You want to control an intercooler fan or water spray, display coolant temp and also control radiator fans, or operate a cooling fan on a car sound amp? Well, we’ve got the device for you!
And unbelievably, the module will cost you only AUD$25 delivered to your letterbox!
So how good is this? A digital temperature display that works straight off 12V and shows temps from minus 50 degrees to plus 110 degrees Celsius. It even comes with its own remote-mount temp sensor.
But that’s not all.
The display also has a relay output enabling you to switch on fans, pumps, warning lights or buzzers.
But it gets even better.
You can configure the system to switch the relay when the temp exceeds the set-point – or alternatively, when it drops below the set-point. And you can also configure a delay period so that the relay doesn’t keep tripping with short-term temp spikes.
Finally, for great accuracy, you can also calibrate the reading.
This is a great piece of gear which only a few years ago would have cost many hundreds of dollars.
So that’s the good news. And what’s the bad? Well the provided instructions are pretty crap – but that’s OK, in this article we’ll show you exactly how to operate the module.
The module is 78 x 71 x 29 mm (L x W x H) and uses a display window that requires a cut-out 70 x 28mm. It has a mass of 110 grams.
It uses a LED display that shows temps up to 100 degrees C to one decimal place (eg 35.6), and above 100 degrees C in single units (eg 105). The update rate is fast (about 3 times a second) and the sensor is very responsive to changes in temperature.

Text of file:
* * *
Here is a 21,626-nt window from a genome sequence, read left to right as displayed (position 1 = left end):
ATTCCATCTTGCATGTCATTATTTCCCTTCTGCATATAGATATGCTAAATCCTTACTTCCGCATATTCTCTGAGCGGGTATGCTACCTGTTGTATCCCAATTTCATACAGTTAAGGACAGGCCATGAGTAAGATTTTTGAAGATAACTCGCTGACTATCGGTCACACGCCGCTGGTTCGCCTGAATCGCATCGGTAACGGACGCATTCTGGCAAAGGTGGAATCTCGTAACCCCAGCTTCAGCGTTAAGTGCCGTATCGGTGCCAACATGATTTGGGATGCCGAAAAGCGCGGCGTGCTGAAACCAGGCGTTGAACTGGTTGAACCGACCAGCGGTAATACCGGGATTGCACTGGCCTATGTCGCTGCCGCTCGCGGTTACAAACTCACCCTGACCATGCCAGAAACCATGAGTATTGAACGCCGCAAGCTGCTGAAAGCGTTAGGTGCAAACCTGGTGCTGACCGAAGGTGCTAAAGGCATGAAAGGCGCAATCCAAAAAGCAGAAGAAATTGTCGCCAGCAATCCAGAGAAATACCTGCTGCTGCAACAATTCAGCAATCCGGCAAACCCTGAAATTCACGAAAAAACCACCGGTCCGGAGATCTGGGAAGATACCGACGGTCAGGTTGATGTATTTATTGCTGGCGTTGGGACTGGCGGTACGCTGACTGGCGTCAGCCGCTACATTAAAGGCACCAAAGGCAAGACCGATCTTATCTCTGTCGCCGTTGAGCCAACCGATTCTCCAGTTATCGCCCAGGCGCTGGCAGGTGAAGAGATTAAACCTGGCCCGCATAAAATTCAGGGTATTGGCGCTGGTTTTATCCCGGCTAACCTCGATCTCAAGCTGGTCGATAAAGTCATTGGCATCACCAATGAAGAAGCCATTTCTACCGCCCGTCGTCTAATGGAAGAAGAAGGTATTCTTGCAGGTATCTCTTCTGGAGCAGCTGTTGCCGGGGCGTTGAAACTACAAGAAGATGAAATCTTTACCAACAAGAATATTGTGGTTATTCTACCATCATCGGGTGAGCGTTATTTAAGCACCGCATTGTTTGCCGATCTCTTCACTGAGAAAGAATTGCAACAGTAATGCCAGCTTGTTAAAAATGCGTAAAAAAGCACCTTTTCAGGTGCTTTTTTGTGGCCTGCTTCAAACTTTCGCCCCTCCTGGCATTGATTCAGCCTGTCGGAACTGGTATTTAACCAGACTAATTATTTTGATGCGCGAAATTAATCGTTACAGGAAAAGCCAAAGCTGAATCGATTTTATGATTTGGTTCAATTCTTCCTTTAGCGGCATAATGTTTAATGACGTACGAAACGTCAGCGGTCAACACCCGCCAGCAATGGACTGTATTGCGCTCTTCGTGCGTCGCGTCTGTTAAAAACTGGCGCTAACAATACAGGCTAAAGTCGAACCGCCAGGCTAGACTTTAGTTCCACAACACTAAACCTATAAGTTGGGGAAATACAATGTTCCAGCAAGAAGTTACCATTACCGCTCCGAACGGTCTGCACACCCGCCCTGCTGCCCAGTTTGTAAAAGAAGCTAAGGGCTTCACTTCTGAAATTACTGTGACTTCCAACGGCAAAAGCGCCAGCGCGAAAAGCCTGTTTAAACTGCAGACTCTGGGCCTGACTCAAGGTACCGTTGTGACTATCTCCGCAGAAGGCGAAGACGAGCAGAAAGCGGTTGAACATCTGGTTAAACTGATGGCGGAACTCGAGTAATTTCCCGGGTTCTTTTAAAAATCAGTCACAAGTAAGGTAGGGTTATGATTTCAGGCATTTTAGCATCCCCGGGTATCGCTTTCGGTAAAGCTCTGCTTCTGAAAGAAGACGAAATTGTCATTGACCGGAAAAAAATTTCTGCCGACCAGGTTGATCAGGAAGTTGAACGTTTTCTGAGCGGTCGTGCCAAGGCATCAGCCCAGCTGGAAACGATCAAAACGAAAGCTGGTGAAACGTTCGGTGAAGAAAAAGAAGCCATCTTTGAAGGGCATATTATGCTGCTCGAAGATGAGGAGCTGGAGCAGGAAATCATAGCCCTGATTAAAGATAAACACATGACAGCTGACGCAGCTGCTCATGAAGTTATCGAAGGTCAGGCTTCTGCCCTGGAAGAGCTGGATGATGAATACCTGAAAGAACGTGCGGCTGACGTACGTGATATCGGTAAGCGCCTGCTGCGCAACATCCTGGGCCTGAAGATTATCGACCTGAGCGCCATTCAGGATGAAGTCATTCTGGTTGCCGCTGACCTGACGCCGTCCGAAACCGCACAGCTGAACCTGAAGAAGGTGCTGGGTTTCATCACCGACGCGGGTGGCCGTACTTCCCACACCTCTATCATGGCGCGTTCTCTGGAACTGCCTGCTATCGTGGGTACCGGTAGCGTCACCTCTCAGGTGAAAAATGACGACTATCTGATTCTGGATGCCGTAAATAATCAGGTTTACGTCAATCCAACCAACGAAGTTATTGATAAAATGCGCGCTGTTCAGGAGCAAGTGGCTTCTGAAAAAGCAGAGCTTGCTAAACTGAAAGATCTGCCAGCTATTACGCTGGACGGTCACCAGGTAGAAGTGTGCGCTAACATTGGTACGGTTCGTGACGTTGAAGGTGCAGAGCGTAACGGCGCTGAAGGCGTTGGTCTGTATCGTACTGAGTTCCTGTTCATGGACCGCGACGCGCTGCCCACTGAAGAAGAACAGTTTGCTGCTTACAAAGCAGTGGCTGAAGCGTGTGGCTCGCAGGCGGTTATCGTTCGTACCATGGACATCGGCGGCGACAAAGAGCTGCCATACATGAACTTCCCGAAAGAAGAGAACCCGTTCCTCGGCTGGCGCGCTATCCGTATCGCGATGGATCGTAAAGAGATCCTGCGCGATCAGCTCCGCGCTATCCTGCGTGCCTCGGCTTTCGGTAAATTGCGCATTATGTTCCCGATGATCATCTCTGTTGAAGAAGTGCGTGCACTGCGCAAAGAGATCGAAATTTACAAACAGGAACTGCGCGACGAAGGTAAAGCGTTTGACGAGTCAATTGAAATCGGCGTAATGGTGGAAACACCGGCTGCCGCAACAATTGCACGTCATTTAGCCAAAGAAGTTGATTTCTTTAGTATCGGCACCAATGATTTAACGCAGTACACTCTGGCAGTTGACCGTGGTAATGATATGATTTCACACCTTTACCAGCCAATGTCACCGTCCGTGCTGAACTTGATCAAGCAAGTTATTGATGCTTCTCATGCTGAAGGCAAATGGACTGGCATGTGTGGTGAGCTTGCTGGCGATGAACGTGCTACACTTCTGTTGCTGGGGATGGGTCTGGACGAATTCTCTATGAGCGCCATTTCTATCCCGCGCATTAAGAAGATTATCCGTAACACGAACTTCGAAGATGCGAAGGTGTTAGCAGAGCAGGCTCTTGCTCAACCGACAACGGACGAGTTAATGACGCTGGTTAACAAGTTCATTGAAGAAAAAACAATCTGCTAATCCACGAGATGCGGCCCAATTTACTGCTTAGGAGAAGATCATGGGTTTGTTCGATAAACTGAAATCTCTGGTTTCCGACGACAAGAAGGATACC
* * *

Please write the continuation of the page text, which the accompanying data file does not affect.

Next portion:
In addition to the numerical display, there are two LEDs.
One shows when the set-point has been exceeded. (The set-point is the temp at which you’ve set the device to activate its output.) This LED has two modes – steadily on when the relay is activated, and flashing when the set-point has been passed but the module is running an inbuilt delay before turning on the output. (You can vary this delay time – more on this in a moment.)
The other LED shows that the display is indicating the set-point temperature.
On the face of the instrument are four push buttons – up/down arrows, Set and Reset.
Wiring connections are by means of screw terminals on the rear of the module.
The module doesn’t look at all cheap and nasty – in appearance it could easily be a AUD$150 instrument…. and that sentiment also applies to the internal build quality.
Making ConnectionsDisplaying Temperature
The simplest use of the instrument is to display just temperature. This requires only four wiring connections and no menu configuration.
Power (12V nominal) connects to Pins 3 and 4 – ground to pin 3 and positive to pin 4.
The NTC (Negative Temperature Coefficient) sensor that is provided connects to pins 7 and 8 – it doesn’t matter which wire goes to which terminal. With these connections made, the display should come alive and show the temperature at the sensor.
(Note: the thermistor wiring can be extended as required.)
The default values programmed into the instrument mean that straight out of the box, it will work fine as a digital thermometer.Controlling an output
The module is fitted with a 5 amp relay. This means it can be connected directly to buzzers and warning lights. Through an additional heavy duty automotive relay, it can also control pumps or fans. (We’ll cover this application in a moment.)